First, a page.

Patrick knows the hardscrabble sickness of the bottom end of the camp. "Since I was born, I have never had peace," says the 22-year-old, who, at age six, lost his father to violence. He turned to drugs to "forget the death of my father" and to cope with a hard life.

Baudouin Lubashu Mololoa, a 40-year-old Congolese Catholic minister, helps people like Christian to deal with vice and painful memories through faith and sport. He organizes a football game every day for refugees determined to maintain their physical and psychological well-being. The worn soccer balls have been restitched countless times and one of the goals on the pitch lacks a crossbar, but each morning of play begins on a positive note.

It is something that helps Father Baudouin forget the torture he received several years ago in the Congo at the hands of the Interahamwe, an ethnic Hutu militia group blamed for widespread killings in the Rwandan genocide of 1994. It also helps him to forget the relatively recent rape of his daughter. "With football, I can forget many things. I focus only on my strategy, on my next move, on the movement of my feet, and I forget".

* Name changed for protection reasons

By Greg Beals and Anouck Bronée in Kiziba Refugee Camp, Rwanda




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Women and girls can be especially vulnerable to abuse in mass displacement situations.

Women in Exile

In any displaced population, approximately 50 percent of the uprooted people are women and girls. Stripped of the protection of their homes, their government and sometimes their family structure, females are particularly vulnerable. They face the rigours of long journeys into exile, official harassment or indifference and frequent sexual abuse, even after reaching an apparent place of safety. Women must cope with these threats while being nurse, teacher, breadwinner and physical protector of their families. In the last few years, UNHCR has developed a series of special programmes to ensure women have equal access to protection, basic goods and services as they attempt to rebuild their lives.

On International Women's Day UNHCR highlights, through images from around the world, the difficulties faced by displaced women, along with their strength and resilience.

Women in Exile

Refugee Women

Women and girls make up about 50 percent of the world's refugee population, and they are clearly the most vulnerable. At the same time, it is the women who carry out the crucial tasks in refugee camps – caring for their children, participating in self-development projects, and keeping their uprooted families together.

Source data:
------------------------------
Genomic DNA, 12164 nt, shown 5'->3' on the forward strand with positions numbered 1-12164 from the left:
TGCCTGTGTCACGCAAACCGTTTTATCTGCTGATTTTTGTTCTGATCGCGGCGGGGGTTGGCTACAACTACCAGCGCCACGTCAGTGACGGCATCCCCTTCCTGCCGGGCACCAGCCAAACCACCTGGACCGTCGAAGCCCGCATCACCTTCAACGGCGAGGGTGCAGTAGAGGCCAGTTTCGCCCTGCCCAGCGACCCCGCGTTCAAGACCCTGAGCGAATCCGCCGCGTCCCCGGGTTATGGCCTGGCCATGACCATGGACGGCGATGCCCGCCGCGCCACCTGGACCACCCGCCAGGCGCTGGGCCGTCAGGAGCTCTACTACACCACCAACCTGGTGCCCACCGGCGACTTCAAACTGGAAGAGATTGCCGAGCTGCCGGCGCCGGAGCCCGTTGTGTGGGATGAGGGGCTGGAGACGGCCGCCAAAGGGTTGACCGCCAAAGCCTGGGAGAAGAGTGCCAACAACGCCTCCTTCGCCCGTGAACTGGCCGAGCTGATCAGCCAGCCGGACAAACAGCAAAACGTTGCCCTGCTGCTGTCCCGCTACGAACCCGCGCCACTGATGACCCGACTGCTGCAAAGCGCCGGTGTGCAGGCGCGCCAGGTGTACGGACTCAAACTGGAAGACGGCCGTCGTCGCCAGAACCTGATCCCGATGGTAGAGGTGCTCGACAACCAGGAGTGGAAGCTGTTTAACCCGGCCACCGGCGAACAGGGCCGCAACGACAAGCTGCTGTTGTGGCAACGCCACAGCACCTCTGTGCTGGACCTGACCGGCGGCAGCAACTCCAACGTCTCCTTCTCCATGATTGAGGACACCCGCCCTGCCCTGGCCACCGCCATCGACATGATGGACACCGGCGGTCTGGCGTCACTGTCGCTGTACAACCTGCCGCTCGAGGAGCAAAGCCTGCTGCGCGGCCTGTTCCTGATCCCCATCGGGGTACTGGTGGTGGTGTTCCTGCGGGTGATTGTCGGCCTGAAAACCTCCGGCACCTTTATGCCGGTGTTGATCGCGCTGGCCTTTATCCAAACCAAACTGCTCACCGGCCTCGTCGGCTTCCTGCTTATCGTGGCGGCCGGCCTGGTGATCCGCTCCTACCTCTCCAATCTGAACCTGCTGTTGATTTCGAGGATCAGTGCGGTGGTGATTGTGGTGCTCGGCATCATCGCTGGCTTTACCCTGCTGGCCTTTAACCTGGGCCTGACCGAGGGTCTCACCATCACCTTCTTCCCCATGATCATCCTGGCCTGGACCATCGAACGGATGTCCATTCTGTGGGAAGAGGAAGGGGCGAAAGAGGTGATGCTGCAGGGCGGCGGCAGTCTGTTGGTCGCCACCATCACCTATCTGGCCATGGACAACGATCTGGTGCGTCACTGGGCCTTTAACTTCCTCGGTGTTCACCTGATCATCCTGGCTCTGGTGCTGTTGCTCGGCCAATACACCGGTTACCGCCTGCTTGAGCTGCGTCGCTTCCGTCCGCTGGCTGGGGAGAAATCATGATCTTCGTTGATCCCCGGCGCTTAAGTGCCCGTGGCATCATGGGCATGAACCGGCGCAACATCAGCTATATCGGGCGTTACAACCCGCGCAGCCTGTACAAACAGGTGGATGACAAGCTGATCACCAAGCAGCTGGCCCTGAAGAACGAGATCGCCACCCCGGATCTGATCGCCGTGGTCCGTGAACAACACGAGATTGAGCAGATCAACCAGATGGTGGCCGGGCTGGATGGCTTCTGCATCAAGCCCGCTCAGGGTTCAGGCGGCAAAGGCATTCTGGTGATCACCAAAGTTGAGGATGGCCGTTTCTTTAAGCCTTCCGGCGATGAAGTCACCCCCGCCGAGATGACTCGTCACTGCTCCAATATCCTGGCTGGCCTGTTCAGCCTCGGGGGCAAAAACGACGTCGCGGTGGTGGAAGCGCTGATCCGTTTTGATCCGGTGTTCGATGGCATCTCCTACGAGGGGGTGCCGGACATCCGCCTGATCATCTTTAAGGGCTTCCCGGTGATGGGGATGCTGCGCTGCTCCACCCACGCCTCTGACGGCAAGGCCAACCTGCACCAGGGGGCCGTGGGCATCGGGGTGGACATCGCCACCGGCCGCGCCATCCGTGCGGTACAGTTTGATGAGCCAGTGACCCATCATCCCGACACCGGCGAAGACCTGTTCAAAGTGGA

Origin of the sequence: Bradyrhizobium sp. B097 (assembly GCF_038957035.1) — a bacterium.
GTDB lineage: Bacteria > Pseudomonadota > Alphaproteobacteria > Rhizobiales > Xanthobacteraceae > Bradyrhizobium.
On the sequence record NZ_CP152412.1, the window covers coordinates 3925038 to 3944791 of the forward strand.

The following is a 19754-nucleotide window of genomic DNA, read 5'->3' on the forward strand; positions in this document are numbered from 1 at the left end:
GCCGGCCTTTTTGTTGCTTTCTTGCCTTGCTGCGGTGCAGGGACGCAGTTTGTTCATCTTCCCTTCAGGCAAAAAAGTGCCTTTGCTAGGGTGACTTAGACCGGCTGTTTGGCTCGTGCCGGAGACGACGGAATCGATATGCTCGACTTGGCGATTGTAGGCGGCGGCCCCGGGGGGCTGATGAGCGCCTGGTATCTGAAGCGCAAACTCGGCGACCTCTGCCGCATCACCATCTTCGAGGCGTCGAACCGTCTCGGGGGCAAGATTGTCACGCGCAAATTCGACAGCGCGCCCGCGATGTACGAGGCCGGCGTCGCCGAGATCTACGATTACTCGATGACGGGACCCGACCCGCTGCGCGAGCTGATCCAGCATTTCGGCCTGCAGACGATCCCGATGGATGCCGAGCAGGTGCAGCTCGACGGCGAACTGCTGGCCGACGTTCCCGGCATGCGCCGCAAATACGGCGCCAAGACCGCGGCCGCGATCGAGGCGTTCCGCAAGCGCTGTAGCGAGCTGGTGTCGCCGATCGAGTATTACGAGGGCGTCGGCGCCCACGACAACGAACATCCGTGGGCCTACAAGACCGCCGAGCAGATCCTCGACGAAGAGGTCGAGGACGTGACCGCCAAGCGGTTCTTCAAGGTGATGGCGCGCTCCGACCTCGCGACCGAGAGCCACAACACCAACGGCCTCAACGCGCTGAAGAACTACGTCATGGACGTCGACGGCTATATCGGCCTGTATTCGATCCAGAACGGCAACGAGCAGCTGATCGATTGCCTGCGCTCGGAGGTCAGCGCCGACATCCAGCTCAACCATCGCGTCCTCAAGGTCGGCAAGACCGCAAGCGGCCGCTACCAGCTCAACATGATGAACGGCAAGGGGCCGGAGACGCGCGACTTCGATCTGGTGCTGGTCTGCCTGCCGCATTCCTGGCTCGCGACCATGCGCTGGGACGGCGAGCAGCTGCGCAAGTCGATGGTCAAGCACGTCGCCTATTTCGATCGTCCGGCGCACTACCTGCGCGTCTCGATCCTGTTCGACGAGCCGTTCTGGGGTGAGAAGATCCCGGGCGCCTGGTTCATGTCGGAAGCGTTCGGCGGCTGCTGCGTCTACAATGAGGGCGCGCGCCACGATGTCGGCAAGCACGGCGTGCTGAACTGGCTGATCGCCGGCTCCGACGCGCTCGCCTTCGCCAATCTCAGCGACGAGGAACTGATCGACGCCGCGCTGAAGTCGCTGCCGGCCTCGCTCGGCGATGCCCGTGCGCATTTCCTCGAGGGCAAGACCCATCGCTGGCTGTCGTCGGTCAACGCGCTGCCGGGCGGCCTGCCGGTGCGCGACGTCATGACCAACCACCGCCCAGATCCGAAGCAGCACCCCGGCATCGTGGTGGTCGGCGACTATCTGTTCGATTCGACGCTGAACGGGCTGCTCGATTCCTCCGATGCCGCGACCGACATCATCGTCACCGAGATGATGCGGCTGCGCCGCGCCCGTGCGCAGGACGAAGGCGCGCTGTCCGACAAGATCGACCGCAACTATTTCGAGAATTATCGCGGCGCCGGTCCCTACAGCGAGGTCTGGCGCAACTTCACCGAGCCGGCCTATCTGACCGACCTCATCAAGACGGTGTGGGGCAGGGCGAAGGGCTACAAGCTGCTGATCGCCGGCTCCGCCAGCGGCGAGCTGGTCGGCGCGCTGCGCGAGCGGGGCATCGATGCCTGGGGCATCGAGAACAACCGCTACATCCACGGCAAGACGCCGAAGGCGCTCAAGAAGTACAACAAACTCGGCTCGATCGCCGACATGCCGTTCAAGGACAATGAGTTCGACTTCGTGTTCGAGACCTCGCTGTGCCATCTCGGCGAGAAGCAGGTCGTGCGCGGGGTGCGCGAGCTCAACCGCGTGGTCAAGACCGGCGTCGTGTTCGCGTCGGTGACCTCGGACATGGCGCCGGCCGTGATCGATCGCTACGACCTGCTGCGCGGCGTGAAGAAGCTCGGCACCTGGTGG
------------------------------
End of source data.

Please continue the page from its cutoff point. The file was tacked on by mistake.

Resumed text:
To honour them and to draw attention to their plight, the High Commissioner for Refugees decided to dedicate World Refugee Day on June 20, 2002, to women refugees.

The photographs in this gallery show some of the many roles uprooted women play around the world. They vividly portray a wide range of emotions, from the determination of Macedonian mothers taking their children home from Kosovo and the hope of Sierra Leonean girls in a Guinean camp, to the tears of joy from two reunited sisters. Most importantly, they bring to life the tremendous human dignity and courage of women refugees even in the most difficult of circumstances.

Refugee Women

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Statelessness can arise when citizenship laws do not treat men and women equally. Statelessness bars people from rights that most people take for granted such as getting a job, buying a house, travelling, opening a bank account, getting an education, accessing health care. It can even lead to detention.

In some countries, nationality laws do not allow mothers to confer nationality to their children on an equal basis as fathers and this creates the risk that these children will be left stateless. In others, women cannot acquire, change or retain their nationality on an equal basis as men. More than 40 countries still discriminate against women with respect to these elements.

Fortunately, there is a growing trend for states to remedy gender discrimination in their nationality laws, as a result of developments in international human rights law and helped by vigorous advocacy from women's rights groups. The women and children depicted here have faced problems over nationality.

Statelessness and Women